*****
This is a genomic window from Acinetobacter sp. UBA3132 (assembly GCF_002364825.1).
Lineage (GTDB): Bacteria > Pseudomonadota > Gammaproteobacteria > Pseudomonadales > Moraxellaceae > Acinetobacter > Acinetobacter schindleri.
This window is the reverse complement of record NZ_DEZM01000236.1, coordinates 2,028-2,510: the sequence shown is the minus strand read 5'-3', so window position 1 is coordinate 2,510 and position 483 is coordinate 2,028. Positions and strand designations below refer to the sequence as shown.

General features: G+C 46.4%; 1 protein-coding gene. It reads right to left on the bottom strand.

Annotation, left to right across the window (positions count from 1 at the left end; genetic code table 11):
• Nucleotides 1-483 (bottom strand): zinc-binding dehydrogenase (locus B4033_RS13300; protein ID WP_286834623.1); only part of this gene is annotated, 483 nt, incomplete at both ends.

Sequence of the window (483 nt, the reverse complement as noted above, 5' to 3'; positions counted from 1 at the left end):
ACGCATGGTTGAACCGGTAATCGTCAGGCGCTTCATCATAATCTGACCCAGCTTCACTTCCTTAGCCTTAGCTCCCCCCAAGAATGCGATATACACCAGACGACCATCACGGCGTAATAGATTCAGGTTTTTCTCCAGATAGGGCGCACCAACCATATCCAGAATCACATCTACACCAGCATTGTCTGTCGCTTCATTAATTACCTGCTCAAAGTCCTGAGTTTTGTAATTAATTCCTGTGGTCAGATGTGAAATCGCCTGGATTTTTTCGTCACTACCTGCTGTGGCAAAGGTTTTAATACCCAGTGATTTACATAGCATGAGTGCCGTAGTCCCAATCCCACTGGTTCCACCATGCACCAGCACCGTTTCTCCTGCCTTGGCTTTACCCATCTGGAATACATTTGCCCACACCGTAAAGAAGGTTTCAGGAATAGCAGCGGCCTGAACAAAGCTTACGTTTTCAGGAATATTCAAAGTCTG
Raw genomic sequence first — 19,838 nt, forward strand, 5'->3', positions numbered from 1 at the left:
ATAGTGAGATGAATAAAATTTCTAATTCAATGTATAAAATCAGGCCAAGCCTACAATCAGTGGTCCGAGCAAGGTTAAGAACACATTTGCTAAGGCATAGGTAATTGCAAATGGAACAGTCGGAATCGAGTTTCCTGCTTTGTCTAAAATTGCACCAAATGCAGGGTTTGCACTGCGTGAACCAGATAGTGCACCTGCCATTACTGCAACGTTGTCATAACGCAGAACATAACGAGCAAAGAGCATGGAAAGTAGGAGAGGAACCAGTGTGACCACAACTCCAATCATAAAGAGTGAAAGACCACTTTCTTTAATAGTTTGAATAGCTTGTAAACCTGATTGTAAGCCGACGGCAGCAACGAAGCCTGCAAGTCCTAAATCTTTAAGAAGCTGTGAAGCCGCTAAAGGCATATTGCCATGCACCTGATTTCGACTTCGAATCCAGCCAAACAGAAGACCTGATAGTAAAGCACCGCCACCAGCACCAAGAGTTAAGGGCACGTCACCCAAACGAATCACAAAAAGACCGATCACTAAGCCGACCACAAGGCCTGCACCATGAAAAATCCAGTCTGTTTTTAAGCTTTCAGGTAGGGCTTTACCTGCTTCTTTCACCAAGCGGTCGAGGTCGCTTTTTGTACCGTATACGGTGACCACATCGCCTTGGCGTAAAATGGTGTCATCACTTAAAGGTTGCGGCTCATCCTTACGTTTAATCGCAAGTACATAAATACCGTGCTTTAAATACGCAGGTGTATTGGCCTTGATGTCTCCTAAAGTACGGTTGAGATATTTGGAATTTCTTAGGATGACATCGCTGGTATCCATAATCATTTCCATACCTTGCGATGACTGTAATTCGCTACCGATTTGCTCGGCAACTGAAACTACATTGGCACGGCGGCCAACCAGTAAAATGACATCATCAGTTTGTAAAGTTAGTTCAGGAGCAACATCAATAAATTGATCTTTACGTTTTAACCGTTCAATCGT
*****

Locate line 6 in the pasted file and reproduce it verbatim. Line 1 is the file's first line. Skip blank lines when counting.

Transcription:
• Nucleotides 1-483 (bottom strand): zinc-binding dehydrogenase (locus B4033_RS13300; protein ID WP_286834623.1); only part of this gene is annotated, 483 nt, incomplete at both ends.